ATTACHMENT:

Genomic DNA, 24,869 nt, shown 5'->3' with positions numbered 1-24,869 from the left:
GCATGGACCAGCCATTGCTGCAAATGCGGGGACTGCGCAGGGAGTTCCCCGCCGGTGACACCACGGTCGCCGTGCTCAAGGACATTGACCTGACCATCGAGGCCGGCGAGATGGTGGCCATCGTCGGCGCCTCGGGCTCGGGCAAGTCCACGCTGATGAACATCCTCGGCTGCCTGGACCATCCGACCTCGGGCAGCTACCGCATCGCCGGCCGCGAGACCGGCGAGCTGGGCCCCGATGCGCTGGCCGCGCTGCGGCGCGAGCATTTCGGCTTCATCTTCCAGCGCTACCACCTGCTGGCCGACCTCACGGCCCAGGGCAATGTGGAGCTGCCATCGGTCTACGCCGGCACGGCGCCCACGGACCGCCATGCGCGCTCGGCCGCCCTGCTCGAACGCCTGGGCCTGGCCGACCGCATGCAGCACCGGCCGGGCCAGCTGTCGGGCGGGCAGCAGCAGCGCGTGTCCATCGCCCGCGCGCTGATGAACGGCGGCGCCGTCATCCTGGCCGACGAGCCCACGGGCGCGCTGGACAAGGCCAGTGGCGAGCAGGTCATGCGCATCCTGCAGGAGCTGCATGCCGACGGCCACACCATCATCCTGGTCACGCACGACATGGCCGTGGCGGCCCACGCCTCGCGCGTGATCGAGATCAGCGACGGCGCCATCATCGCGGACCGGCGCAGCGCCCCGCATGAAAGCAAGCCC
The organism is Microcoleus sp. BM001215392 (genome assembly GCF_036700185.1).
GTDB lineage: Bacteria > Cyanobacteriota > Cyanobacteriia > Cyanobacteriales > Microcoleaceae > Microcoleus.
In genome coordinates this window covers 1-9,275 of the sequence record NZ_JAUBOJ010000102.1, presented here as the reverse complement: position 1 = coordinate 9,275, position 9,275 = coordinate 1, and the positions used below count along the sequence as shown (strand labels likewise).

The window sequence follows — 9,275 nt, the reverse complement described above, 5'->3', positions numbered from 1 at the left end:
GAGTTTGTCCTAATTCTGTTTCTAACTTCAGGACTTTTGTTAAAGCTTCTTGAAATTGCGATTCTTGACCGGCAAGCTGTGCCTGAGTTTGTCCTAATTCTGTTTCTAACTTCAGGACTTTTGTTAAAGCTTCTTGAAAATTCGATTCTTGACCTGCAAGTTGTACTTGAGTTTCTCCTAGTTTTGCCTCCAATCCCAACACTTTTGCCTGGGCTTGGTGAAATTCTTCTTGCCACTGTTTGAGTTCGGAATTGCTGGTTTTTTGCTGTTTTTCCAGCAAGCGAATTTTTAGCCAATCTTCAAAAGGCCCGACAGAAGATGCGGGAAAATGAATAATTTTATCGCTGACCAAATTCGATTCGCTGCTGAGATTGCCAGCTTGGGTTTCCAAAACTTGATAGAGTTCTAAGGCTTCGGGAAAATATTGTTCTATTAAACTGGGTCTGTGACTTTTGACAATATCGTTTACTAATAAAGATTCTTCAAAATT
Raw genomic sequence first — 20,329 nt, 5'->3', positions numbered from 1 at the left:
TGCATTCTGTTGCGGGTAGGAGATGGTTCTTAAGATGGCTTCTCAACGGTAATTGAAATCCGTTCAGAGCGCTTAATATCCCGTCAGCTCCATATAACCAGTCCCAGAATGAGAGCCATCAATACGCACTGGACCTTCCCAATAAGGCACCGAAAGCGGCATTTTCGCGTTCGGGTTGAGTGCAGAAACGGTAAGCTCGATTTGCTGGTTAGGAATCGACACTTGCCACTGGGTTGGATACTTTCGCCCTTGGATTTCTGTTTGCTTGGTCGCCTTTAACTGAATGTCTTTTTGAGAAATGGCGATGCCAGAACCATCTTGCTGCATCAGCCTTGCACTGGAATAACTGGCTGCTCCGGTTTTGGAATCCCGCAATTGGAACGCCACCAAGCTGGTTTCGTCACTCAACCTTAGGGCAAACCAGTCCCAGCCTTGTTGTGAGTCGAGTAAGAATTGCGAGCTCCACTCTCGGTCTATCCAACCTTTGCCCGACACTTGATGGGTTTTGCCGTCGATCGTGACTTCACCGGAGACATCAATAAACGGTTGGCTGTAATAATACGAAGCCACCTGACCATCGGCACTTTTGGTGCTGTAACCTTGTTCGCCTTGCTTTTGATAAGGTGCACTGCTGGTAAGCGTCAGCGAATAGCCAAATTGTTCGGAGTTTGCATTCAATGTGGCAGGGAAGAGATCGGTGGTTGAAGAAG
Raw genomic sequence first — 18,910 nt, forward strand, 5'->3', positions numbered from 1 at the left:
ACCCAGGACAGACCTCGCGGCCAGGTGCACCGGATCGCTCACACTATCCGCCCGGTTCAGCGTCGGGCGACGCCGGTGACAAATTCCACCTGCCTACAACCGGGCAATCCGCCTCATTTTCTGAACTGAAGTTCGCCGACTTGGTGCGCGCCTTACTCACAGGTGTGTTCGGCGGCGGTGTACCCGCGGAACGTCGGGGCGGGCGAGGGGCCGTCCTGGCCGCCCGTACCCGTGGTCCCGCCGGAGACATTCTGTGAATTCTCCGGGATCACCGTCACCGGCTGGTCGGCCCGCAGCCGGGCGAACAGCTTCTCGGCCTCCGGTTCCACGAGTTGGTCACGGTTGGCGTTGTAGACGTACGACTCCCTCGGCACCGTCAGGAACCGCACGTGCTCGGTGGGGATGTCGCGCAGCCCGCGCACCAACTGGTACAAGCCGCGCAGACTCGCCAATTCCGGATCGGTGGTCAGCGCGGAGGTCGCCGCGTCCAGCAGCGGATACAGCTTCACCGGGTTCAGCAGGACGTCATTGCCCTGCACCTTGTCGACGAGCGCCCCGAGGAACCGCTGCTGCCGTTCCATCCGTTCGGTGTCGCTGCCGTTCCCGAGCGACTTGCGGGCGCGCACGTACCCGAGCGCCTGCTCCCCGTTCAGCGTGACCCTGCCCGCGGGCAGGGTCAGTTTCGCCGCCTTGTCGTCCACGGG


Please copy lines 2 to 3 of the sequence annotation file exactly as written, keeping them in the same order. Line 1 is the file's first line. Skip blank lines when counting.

GCATGGACCAGCCATTGCTGCAAATGCGGGGACTGCGCAGGGAGTTCCCCGCCGGTGACACCACGGTCGCCGTGCTCAAGGACATTGACCTGACCATCGAGGCCGGCGAGATGGTGGCCATCGTCGGCGCCTCGGGCTCGGGCAAGTCCACGCTGATGAACATCCTCGGCTGCCTGGACCATCCGACCTCGGGCAGCTACCGCATCGCCGGCCGCGAGACCGGCGAGCTGGGCCCCGATGCGCTGGCCGCGCTGCGGCGCGAGCATTTCGGCTTCATCTTCCAGCGCTACCACCTGCTGGCCGACCTCACGGCCCAGGGCAATGTGGAGCTGCCATCGGTCTACGCCGGCACGGCGCCCACGGACCGCCATGCGCGCTCGGCCGCCCTGCTCGAACGCCTGGGCCTGGCCGACCGCATGCAGCACCGGCCGGGCCAGCTGTCGGGCGGGCAGCAGCAGCGCGTGTCCATCGCCCGCGCGCTGATGAACGGCGGCGCCGTCATCCTGGCCGACGAGCCCACGGGCGCGCTGGACAAGGCCAGTGGCGAGCAGGTCATGCGCATCCTGCAGGAGCTGCATGCCGACGGCCACACCATCATCCTGGTCACGCACGACATGGCCGTGGCGGCCCACGCCTCGCGCGTGATCGAGATCAGCGACGGCGCCATCATCGCGGACCGGCGCAGCGCCCCGCATGAAAGCAAGCCC
The organism is Microcoleus sp. BM001215392 (genome assembly GCF_036700185.1).